I got into a little scuffle yesterday night which made me reflect on how I was progressing as a martial artist. Not physically which is easier to measure but more importantly what martial arts was doing to the way I viewed situations.

The guy was your typical Ah Beng, not very big either and had tattoos on him. He was being verbally abusive to his girlfriend but that wasn't my concern. He was kicking everything including the stair railings and walls and was obviously making a big show of his anger. There was some contact with the girlfriend but it wasn't serious. I watched him from behind and told myself that if he started hitting the girl seriously, I would intervene. He then took this large metal bar (those divider things), and lifted it to threaten to hit his girlfriend. The bar was very big and unwieldy and he didn't look like he could do much damage with it. He was probably showing off how angry and manly he was. Girlfriend ran off so she didn't look like she was in immediate danger. He then looked like he was going to throw the metal bar onto the glass doors in front of him and that's when I intervened to take the metal bar from him.
Now I don't know what made me take the metal bar from him. Although I told him in a calm voice to chill and calm down, a part of me knew that he was unlikely to back down especially since he was so eager to show how macho he was. Should I have allowed him to smash the glass doors? I wasn't scared of him which made me brave enough to take the bar from him. I was brave enough because I knew I could defend myself. I had also sized him up and was confident that he wouldn't pose a threat to me.
I felt like deep down inside, I wanted to fight him to shut this guy up and I knew that I would win. I also hated people threatening me, a pet peeve of mine that actually lead me to learn martial arts in the first place as I didn't want to feel scared. That added with my disgust for people of his kind that needed to be abusive to their girlfriends to feel empowered and the whole 'gangster' bullshit. And that disturbs me. If I didn't know CMD, would I have acted then? If he was a more imposing person, would I have done the same? CMD has empowered me and this is how I use this power?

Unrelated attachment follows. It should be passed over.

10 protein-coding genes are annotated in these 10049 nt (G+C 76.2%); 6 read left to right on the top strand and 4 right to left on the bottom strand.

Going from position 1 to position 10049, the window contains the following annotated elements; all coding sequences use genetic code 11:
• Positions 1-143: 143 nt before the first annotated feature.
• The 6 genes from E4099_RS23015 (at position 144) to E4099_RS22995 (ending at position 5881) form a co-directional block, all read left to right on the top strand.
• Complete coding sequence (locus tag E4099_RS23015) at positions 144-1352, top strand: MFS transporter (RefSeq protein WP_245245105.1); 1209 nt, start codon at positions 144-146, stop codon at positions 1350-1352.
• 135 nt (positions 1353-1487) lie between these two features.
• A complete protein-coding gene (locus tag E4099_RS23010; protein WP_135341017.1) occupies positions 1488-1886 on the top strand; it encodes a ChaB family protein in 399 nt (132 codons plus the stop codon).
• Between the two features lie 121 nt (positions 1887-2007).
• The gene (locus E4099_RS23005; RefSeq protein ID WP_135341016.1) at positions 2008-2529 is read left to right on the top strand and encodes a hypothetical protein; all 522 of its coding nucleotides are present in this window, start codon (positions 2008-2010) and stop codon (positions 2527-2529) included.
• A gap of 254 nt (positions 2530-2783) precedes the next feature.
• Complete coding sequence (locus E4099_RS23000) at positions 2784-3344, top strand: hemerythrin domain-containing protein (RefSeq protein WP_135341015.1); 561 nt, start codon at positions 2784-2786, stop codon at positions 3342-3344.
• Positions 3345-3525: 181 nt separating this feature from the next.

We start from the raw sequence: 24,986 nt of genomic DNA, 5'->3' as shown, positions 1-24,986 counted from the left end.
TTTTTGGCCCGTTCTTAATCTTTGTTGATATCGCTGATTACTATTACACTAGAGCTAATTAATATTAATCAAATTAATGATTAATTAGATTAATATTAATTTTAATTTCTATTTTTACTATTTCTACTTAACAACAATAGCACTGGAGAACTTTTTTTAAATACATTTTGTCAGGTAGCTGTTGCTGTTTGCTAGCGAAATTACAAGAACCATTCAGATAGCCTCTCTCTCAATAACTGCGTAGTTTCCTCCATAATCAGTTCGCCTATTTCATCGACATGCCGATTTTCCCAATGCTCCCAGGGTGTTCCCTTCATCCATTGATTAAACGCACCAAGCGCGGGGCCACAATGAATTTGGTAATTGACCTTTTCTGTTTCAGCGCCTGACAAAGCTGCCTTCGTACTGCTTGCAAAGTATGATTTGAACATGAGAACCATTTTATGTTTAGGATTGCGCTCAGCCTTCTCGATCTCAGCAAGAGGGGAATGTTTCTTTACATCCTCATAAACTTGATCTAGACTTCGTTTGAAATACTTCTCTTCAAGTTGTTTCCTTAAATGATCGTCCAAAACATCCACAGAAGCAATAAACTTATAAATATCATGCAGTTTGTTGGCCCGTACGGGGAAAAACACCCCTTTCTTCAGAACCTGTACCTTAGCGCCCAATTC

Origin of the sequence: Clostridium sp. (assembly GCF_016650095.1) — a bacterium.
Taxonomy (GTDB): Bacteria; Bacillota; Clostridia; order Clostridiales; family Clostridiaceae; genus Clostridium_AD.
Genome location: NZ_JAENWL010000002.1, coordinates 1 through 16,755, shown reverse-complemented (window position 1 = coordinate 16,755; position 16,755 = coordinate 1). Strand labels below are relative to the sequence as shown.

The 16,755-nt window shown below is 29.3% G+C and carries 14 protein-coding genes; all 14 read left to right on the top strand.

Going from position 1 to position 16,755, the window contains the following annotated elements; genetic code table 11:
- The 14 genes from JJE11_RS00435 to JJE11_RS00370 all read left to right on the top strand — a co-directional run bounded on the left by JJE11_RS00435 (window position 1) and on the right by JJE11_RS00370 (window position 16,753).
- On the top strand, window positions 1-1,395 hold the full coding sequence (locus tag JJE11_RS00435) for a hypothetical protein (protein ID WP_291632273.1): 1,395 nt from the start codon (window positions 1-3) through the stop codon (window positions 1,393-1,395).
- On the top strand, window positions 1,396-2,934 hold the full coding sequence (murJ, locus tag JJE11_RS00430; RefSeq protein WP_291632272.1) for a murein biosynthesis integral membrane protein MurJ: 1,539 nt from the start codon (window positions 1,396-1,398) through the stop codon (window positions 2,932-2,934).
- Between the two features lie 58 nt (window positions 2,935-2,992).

So when he started giving me shit for taking the bar from him and moved to strike me, I punched him in the face but turned back and faced me. I got into my guard position and hesitated but I saw him swing his hand as if to throw a hook (I can't be absolutely certain) so I just pushed into him to prevent him from striking and jammed him against the wall and started going all out on his body as I felt it was safer to hit there. I had intended to have him collapse and leave him but he was still standing, maybe cause he was propping himself up on the wall so I started kneeing him. He didn't pose a threat anymore and I had become the aggressor. But I was caught in a dilemma and was worried that if I didn't floor him, he would attack me again. I was yelling with every knee and I felt with every hit he took, he deserved it. I had become an animal. I was not entirely in control of my emotions.
Eventually the girlfriend came to intervene and was apologizing to me. She didn't seem very upset though and looked calm as if she was used to this sort of thing. The guy had the cheek to say to the girlfriend, "See what he did to me?" as if it was the girlfriend's fault that he had been beaten up. He was still standing but demanded to know who I was. I threatened to beat him senseless. I was disappointed that he still had fight left in him. I hated his cowardice in having to know who I was so he can find me later with a weapon or his friends when I was right there in front of him ready to take him on. I shouted at him asking him if he really wanted to fight me. He walked away and in my anger and adrenaline fueled frenzy, I shouted, "Fucking coward!" to his back. Security then came but didn't do anything as the fight had ended.
I still don't know what was the right thing to do. Just lay off and watch it happen? I felt that because I could defend myself, I shouldn't just stand by and watch it happen. What is the point of learning how to defend yourself if you're just going to standby and watch injustices take place? But by acting, did I cause an injustice of my own? What is the level of injustice that warrants an action? Was it really my business to damage? Was this something to be proud about? The guy probably still would keep to his ways, possibly an angrier man. He probably suffered some injuries, for me I possibly fractured my knuckle. The only winner was the mall itself in not having its glass doors smashed.

My sister asked me why didn't you just get him into a lock? I said I had just assumed that he might be armed as I had stereotyped him to be a gangster. She then referred me to a book called Blink by Malcolm Gladwell, which among other things detailed the killing of a man named Amadou Diallo, where four New York policemen shot an innocent man on his doorstep 41 times, possibly due to cultural stereotypes as an example of how rapid, intuitive judgment can have disastrous effects. These same stereotypes also keep the officers alive on a day to day basis as well...An interesting discussion of this can be found here.
Friend of mine told me I shouldn't judge. I had no idea what they were arguing about and the background to his tantrum. But perhaps instead of judging him, I should have judged myself. When should we just stand by and watch? When is it not our business to act?


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